The technology also enables the creation of hybrid clouds using existing computing resources, including virtual servers, from many different vendors, such as Red Hat and VMware, writes Taft. It is said to support a range of public clouds from Red Hat Certified Cloud Providers such as Amazon, IBM, and NTT Communications, as well as traditional in-house or hosted physical servers, including high-density racks and blades.
"Red Hat's delivery of CloudForms is a game-changer for the industry," stated Lew Tucker, vice president and chief technology officer for cloud computing at Cisco. "Red Hat CloudForms introduces a new level of openness and choice for application developers."
OpenShift seeks open source cloud developers
In conjunction with CloudForms, Red Hat also announced OpenShift. This PAAS (platform as a service) for developers who build on open source platforms is said to offer more choice in languages, frameworks, and clouds available for developers to build, test, run, and manage their applications. The technology builds on Red Hat's JBoss expertise and delivers features including CDI (Contexts and Dependency Injection). Support is said to be planned for Java EE 6.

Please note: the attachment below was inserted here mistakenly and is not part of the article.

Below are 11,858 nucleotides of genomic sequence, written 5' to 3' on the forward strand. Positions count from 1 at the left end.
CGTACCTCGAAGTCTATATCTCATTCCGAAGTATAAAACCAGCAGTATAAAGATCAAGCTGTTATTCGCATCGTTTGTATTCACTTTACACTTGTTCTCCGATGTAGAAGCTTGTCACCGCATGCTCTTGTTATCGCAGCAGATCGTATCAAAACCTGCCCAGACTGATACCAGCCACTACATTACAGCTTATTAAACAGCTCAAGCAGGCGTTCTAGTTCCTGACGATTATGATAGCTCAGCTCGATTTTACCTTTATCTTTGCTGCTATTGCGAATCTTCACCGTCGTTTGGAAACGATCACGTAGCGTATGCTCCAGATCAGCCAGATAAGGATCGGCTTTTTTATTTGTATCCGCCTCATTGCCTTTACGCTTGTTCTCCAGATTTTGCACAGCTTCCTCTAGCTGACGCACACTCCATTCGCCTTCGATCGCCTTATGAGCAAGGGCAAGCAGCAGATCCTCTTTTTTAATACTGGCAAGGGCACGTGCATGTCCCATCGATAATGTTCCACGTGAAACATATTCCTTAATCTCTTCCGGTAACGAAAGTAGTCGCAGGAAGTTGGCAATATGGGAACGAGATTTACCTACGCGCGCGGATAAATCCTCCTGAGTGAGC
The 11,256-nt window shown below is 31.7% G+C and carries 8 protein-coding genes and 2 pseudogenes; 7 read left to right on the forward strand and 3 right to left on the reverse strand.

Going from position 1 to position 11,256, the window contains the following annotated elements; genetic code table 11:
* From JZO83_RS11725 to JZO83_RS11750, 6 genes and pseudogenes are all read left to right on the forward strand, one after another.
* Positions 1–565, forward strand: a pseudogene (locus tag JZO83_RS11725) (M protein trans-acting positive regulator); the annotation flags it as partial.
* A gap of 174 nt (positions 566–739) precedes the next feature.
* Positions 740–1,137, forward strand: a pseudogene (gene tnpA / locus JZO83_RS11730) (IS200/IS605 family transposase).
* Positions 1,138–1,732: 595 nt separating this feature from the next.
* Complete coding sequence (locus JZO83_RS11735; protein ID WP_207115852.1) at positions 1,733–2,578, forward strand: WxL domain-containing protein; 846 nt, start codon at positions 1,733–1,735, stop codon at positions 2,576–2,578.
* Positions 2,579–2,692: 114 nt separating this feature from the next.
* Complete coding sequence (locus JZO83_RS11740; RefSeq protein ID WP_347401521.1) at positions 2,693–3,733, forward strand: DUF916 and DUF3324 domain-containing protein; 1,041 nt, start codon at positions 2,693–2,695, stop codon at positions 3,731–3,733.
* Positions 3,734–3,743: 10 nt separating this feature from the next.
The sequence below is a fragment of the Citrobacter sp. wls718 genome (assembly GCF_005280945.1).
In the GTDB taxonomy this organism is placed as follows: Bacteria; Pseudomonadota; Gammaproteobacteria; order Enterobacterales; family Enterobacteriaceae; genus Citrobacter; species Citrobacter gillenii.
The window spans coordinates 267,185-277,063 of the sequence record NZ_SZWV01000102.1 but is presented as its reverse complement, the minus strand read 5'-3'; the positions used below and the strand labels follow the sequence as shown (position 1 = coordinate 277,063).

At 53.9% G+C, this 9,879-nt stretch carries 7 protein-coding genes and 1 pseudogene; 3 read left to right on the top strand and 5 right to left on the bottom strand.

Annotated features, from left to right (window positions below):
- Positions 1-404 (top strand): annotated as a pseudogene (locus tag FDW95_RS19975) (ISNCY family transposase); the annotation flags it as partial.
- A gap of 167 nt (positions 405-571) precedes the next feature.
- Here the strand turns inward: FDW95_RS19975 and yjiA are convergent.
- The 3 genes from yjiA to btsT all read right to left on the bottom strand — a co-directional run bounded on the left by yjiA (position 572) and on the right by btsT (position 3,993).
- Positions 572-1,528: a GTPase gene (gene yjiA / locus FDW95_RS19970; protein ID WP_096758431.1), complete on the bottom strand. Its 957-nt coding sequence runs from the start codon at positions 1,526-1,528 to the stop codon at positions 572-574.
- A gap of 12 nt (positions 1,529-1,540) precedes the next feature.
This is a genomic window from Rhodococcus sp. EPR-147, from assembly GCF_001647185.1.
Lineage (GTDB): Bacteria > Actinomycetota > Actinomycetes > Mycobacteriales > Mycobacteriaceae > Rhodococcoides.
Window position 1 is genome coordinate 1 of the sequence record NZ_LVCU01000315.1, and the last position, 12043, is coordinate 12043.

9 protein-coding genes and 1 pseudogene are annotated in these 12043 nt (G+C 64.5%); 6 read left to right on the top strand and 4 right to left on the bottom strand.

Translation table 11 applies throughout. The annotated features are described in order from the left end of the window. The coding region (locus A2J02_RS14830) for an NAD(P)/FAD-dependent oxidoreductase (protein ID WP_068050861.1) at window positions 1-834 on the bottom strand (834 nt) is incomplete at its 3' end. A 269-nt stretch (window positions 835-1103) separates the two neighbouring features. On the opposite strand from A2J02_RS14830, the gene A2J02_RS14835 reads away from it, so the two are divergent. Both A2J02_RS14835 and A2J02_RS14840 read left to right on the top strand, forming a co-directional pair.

Red Hat touts OpenShift for its ability to "end the lock-in of PAAS, allowing users to choose the cloud provider upon which their application will run," writes Taft. OpenShift will be delivered as an online service, and is available now in a developer preview, with general availability coming at a later date.
OpenShift is also said to bring the Red Hat and JBoss ecosystems to PAAS, giving developers access to the company's middleware services. For example, OpenShift launches with support for MongoDB and other services certified to RHEL.
OpenShift will come in three editions -- a free Express edition, available now, plus Flex and Power editions, currently available as developer previews.
Cloud deals with HP and BMC
This week Red Hat also announced new cloud-related agreements with a pair of longtime IT partners, Hewlett-Packard and BMC Software.
In the HP deal, Red Hat announced what it calls the Red Hat Cloud-HP Edition, a private cloud design and reference architecture for IAAS clouds that combines Red Hat Cloud solutions with HP's CloudSystem, Cloud Maps, and associated services. Meanwhile, BMC is offering new Red Hat product described as a tightly integrated turnkey DLM platform that will consist of its own Cloud Lifecycle Management solution running on RHEL and Red Hat Enterprise Virtualization (RHEV).
A shift toward openness?
Last week's Red Hat Summit in Boston not only demonstrated Red Hat's increasing focus on cloud platforms, but also suggested the company is promoting its offerings as a more open platform than it has in the past. While last year's event was dominated by Red Hat's attempt to force KVM (Kernel-based Virtual Machine) technology on the industry over Xen or VMware, the company is now taking a more open-ended, hands-off approach, writes Barbara Darrow in an IT Knowledge Exchange blog.